9 min read May 30, 2024

Selling an Inherited Property in Washington (2024 Updates)

Edited By

Carol Coutinho

Edited By

Carol Coutinho

Editor, Houzeo

Carol C. is a versatile editor, expertly refining real estate content with precision and creativity. When not exploring market trends, she is immersed in the enthralling world of the theatre.

Find Carol Here

While an inherited property comes with a lot of perks, selling it also has additional costs. The biggest expense is real estate agent commissions. Home sellers in Washington pay around 5% to 6% in real estate commissions.

Add to that 4% to 5% for repairs, 8% to 10% for seller closing costs, and property taxes, and the total can exceed $10,000. These costs can quickly add up. But if you want to sell your property for a profit, now is a great time.

Home sales decreased by 2.2% indicating lower buyer demand in Washington. This means you can sell your house fast for a profit. To maximize your profit, consider going FSBO and listing your house through a Flat Fee MLS service like Houzeo.

Houzeo can list your property on the MLS within 24 to 48 hours, helping you save on Realtor fees, reach a wide audience, and maximize your profit.

What Is an Inherited Property?

Inherited property refers to assets or possessions that are passed down by a deceased person to their heirs. It is outlined by a legal document such as a will. Inheriting a property in Washington often involves a probate court. This court validates the will and distributes assets to heirs, overseeing the process.

Selling an inherited property involves legal complexities such as tax implications or any outstanding debts, for a smooth transaction. Understanding legal and financial aspects is crucial for a smooth and well-informed selling process.

Steps to Take After Inheriting a Property in Washington

Once you inherit a property, there are legal and financial tasks you must perform:

  • Finish The Probate Process: Probate is a legal process that validates the deceased person’s will and distributes assets. The probate process takes 6 to 9 months to complete.
  • Get A Property Assessment: Assess your property for foundation, structure, and wiring issues through a home inspection or appraisal once you own the house (after probate).
  • Clear Debts and Liens: You must pay off remaining debts like outstanding mortgages or property taxes on the home before selling it.
  • Begin The Selling Process: Once the necessary legal and financial tasks are complete, you can begin the process of selling the inherited property.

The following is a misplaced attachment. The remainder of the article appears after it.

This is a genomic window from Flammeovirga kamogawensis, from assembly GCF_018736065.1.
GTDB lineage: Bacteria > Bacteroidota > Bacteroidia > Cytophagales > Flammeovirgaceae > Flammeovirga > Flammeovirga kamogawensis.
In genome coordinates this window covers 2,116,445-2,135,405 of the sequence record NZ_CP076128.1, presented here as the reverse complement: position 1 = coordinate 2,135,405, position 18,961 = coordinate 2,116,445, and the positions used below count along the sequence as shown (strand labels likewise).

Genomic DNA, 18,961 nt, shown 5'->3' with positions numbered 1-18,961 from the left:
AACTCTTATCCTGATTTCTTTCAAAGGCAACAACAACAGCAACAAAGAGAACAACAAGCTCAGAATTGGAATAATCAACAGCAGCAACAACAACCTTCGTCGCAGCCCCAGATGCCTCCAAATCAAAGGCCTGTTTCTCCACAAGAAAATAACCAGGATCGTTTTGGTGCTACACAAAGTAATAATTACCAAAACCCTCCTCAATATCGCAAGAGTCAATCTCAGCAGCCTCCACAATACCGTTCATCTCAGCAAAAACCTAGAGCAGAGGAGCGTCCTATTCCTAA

How to Avoid Washington Probate Court Before Inheritance?

Skipping the probate court saves time and cuts legal costs. In Washington, property owners can use these methods to transfer assets directly to you:

  • Create a Revocable Living Trust: This allows the person to retain control over their property while alive and transfer it to its recipients upon death. Placing assets in the living trust avoids probate, and transfers it directly to the inheritor.
  • Use Joint Ownership With Right of Survivorship: This is a legal arrangement where multiple owners share the property. But when one owner dies, the surviving owner inherits the house without any probate court involvement.

Ways to Sell An Inherited Property in Washington

Once you get complete ownership of the property, you can start the selling process. Selling an inherited Property in Washington is just like selling any other house. Here are ways to sell an inherited property:

1. For Sale By Owner (FSBO) Method

In For Sale By Owner, you can sell your inherited property without a real estate agent. It gives you full control over the sale process. By avoiding the agent fees, you can save up to $10,000 or more on an average home sale.

To boost your chances of success in FSBO, you can list your property using a Flat Fee MLS service. This service allows you to list your home on the MLS giving it the same exposure as agent-assisted properties.

Moreover, Flat Fee MLS companies in Washington like Houzeo help you get on the MLS, within 24-48 hours. Once listed, your property appears on Zillow, Redfin, Realtor.com, Homes.com, and local Washington real estate websites.

2. Opt for a Discount Real Estate Broker

Discount real estate brokers charge lower commission rates than traditional brokers. They offer similar services as full-service agents, like listing on the MLS and handling paperwork. As a seller, you can save more through these brokers.

Listing with a Washington discount real estate broker lets you control the selling process and keep more profit. For example, instead of paying the 5% to 6% commission, you only pay 1% to 2% with a discount real estate broker.

3. Sell Your Home to an iBuyer or a Cash Company

iBuyers purchase homes from sellers and provide quick cash offers. However, iBuyers have strict purchase criteria. Washington cash companies buy homes with cash in as-is condition without requiring additional repairs or renovations.

You also avoid the listing, staging, and showings by selling your inherited property to a cash buyer or iBuyer. Another perk is that you get to sell your house fast without waiting for a buyer financing approval. But depending on the condition of your house you could get a lower value for your property.

4. Hire a Local Real Estate Agent

Real estate agents are well-versed in changing market conditions. They provide a comparative market analysis to help you set a competitive price, and maximize your profit. Realtors also market your property to buyers via the MLS for a wider reach.

Moreover, they can also advise you after you start receiving offers. But, they do charge hefty commissions from 5% to 6%. This can significantly impact your profits from the home sale resulting in lower net proceeds.